MLB.com and Deadspin were among the media outlets also using the phrase this week to describe Betances' rare accomplishment. 
Betances became the sixth Yankee pitcher to attain Immaculate status, said the Times, after Al Downing, Ron Guidry, A.J. Burnett, Ivan Nova and Brandon McCarthy.
Wikipedia has a dedicated section on the Immaculate Inning, and those who have thrown them. (The entry's title is a not very flashy "List of Major League Baseball pitchers who have struck out three batters on nine pitches."
Wikipedia says 82 pitchers have done it, and that includes Lefty Grove, Nolan Ryan and Randy Johnson doing so twice, and Sandy Koufax three times.
The first hurler to do it was Boston Beaneater John Clarkson, who did so against the Philadelphia Quakers back in 1889.

Monday, October 31, 2016

Andrew Miller Holds Cubs Hitters' Feet to the Fire

The 2016 World Series is a throwback, not just because it's Indians versus Cubs, but because of the way a fireman has been used to snuff out trouble. Indians skipper Terry Francona has been deploying almost unhittable reliever Andrew Miller as his fireman--the guy you call on to stamp out trouble with his mighty rubber galoshes, whenever that trouble surfaces. Sixth inning? Sure. Fourth inning? Could be.

It's a job that was much more common before the save became a major stat, and a high number of saves meant big bucks in salary.

As CBSSports.com noted near the beginning of the season, the sabermetrics geeks have been pushing the fireman model for some time. Writes R.J. Anderson:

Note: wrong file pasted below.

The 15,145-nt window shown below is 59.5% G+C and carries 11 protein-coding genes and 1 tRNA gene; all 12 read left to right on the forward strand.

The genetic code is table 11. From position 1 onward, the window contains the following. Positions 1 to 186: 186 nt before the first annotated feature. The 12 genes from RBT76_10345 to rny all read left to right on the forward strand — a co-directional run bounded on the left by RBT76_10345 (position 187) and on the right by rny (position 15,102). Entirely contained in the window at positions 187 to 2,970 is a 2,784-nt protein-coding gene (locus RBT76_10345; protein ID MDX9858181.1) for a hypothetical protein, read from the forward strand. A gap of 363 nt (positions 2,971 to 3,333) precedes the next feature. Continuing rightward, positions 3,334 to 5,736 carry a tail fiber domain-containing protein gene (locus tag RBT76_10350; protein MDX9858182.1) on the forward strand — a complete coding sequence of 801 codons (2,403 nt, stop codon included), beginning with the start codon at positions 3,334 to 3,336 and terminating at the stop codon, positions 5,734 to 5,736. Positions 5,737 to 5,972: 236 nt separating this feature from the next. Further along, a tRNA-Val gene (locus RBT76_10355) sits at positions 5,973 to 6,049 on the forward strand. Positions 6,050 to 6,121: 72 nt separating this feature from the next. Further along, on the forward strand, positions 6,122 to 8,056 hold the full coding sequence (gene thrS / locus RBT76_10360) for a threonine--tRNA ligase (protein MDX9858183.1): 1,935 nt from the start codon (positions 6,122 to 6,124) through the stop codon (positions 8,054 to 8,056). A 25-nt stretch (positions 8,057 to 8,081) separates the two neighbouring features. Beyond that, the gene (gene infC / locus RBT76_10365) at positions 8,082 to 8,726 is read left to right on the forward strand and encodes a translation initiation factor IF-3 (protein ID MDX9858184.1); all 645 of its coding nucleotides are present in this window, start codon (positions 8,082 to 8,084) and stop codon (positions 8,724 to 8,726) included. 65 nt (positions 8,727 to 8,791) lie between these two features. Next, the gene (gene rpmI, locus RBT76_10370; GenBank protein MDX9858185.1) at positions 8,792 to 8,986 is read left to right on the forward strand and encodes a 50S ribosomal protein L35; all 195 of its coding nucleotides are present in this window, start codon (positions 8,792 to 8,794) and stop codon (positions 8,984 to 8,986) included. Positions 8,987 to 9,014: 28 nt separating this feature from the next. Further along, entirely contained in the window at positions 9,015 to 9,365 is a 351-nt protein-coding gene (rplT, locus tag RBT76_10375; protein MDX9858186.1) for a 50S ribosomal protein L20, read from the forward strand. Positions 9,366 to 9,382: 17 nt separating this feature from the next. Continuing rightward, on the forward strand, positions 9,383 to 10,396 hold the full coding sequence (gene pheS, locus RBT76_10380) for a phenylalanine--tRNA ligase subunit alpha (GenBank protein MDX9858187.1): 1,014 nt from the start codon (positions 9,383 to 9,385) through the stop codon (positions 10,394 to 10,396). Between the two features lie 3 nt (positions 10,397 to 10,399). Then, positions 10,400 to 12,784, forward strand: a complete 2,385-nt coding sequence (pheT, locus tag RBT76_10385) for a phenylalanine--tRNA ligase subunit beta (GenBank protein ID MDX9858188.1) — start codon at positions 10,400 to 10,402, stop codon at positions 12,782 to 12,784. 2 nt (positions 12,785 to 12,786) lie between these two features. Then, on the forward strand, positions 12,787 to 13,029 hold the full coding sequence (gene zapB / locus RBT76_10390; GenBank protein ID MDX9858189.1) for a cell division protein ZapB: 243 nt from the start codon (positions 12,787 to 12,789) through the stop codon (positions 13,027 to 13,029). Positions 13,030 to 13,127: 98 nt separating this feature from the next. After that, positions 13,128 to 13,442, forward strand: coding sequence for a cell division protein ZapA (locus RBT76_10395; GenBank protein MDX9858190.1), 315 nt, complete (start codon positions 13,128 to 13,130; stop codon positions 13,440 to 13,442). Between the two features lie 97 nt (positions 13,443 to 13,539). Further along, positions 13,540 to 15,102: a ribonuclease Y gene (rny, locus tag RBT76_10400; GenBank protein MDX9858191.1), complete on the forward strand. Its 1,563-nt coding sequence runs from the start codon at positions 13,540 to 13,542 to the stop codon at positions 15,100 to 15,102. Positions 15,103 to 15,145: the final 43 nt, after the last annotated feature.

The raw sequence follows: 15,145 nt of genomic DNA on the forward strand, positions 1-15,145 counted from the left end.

For years, devout sabermetricians have urged teams to eschew the traditional closer approach and return to the fireman model -- that is, a roving reliever who checks in during the game's most crucial moment (as opposed to only the ninth inning), and who is able to throw multiple innings per outing. Maybe it's too early to declare Erasmo Ramirez the game's present-day fireman, but he's the closest thing going.

Joe Posnanski delves deep into the return of the fireman on NBC Sports, noting how John Hiller may have been the first of his kind back with the Tigers in the mid '60s. Posnanski gives then-Tigers manager Billy Martin the credit for using his ace reliever in what later became to be known as high leverage situations.

In many ways, Hiller was the first “Fireman,” a term that gained much more popular usage in the 1970’s. He was called to put out fires. And over the next decade or so, the fireman reined. Goose Gossage in 1975 was an extraordinary fireman. Bruce Sutter threw 107 innings in 1977 and had a 6.5 WAR, which would have led the National League this year.
Jim Kern in 1979 for Texas … Doug Corbett for Minnesota in 1980 … Willie Hernandez in his 1984 MVP season … these were firemen. In 1983, Dan Quisenberry set the record with 26 saves pitching at least two innings. The next year, he had 27, which remains the record. Bill Campbell in 1977 had 11 THREE inning saves. Gene Garber (remember him?) had 13 career FOUR inning saves. Rollie Fingers got to the Hall of Fame as a fireman; he had 131 career multi-inning saves, which is the most all time. Lee Smith was a fireman early in his career (though he morphed later into a more modern closer) Kent Tekulve was a fireman. Sparky Lyle … Jeff Reardon … Gary Lavelle … Roger McDowell, among others.